is commensurate with his genius-nay, his genius reveals itself in his judgment, as in its most exalted form." He has been called "mellifluous Shakespeare;" "honey-tongued Shakespeare;" "silvertongued Shakespeare;" "the thousand-souled Shakespeare;" "the myriad-minded;" and by many other epithets. He seems to have been master of all human experience; to have known the human heart in all its phases; to have been acquainted with all sorts and conditions of men-high and low, rich and poor; and to have studied the history of past ages, and of other countries. He also shows a greater and more highly skilled mastery over language than any other writer that ever lived. The vocabulary employed by Shakespeare amounts in number of words to twenty-one thousand. The vocabulary of Milton numbers only seven thousand words. But it is not sufficient to say that Shakespeare's power of thought, of feeling, and of expression required three times the number of words to express itself; we must also say that Shakespeare's power of expression shows infinitely greater skill, subtlety, and cunning than is to be found in the works of Milton. Shakespeare had also a marvellous power of making new phrases, most of which have become part and parcel of our language. Such phrases as every inch a king; witch the world; the time is out of joint, and hundreds more, show that modern Englishmen not only speak Shakespeare, but think Shakespeare. His knowledge of human nature has enabled him to throw into English literature a larger number of genuine "characters" that will always live in the thoughts of men, than any other author that ever wrote. And he has not drawn his characters from England alone and from his own time—but from Greece and Rome, from other countries, too, and also from all ages. He has written in a greater variety of styles than any other writer. "Shakespeare," says Professor Craik, "has invented twenty styles." The knowledge, too, that he shows on every kind of human endeavour is as accurate as it is varied. Lawyers say that he was a great lawyer; theologians, that he was an able divine, and unequalled in his knowledge of the Bible; printers, that he must have been a printer; and seamen, that he knew every branch of the sailor's craft.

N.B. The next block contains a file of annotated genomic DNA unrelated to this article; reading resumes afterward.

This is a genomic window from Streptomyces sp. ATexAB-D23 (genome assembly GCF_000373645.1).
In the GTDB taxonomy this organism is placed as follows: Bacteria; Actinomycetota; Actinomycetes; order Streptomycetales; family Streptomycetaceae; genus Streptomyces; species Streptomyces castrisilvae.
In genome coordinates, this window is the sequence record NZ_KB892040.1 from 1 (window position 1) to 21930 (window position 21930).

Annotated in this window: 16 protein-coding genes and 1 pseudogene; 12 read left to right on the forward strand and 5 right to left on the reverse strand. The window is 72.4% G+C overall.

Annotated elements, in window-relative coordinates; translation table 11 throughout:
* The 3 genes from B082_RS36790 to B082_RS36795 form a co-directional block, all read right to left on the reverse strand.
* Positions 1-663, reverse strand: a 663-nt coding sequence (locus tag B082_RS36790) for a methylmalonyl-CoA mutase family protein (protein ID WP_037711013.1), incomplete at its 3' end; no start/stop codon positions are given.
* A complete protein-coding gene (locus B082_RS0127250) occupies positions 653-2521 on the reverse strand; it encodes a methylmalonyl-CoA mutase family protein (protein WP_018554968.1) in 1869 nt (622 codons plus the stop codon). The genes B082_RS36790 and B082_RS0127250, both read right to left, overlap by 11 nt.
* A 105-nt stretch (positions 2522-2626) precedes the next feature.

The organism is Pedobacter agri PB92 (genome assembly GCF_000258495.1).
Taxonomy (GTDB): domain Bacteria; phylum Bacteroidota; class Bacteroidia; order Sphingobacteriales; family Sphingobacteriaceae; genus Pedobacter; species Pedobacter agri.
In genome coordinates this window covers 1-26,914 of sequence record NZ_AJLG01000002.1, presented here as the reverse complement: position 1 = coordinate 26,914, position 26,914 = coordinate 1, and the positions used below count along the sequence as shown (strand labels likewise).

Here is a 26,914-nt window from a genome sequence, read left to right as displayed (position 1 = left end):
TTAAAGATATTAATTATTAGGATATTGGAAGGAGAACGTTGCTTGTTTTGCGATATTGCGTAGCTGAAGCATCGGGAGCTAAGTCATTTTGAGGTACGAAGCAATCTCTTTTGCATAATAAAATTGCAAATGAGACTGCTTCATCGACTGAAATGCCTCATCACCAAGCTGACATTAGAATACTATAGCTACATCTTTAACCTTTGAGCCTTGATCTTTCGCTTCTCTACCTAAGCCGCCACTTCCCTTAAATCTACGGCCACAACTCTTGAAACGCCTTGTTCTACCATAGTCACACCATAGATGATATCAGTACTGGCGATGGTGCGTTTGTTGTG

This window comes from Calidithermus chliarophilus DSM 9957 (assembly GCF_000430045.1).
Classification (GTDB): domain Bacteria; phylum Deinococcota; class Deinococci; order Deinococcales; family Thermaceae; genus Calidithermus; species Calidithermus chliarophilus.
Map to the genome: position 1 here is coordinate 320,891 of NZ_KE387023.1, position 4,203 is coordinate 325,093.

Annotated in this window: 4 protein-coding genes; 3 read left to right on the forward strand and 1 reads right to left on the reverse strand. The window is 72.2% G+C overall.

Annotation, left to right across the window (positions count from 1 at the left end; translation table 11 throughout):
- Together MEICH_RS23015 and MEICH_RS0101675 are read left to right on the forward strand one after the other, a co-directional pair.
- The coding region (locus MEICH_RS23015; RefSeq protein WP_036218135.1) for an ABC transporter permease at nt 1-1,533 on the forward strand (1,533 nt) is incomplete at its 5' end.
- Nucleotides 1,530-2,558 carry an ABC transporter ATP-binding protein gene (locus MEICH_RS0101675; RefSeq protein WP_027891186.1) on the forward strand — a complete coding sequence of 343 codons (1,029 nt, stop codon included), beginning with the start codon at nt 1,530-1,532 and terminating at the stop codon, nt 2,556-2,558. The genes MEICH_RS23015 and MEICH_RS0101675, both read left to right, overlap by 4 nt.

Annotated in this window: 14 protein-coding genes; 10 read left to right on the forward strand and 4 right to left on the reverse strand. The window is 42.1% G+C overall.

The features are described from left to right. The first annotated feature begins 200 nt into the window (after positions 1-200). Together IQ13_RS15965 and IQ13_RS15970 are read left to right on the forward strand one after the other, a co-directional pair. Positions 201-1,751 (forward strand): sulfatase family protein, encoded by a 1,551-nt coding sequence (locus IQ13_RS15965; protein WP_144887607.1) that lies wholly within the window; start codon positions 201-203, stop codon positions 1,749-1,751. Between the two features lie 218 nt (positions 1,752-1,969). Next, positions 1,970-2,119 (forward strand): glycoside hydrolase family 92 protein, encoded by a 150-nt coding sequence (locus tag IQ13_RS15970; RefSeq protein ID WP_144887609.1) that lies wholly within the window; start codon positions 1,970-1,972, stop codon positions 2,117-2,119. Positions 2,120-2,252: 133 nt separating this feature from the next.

13. Shakespeare's contemporaries.-But we are not to suppose that Shakespeare stood alone in the end of the sixteenth and the beginning of the seventeenth century as a great poet; and that everything else was flat and low around him. This never is and never can be the case. Great genius is the possession, not of one man, but of several in a great age; and we do not find a great writer standing alone and unsupported, just as we do not find a high mountain rising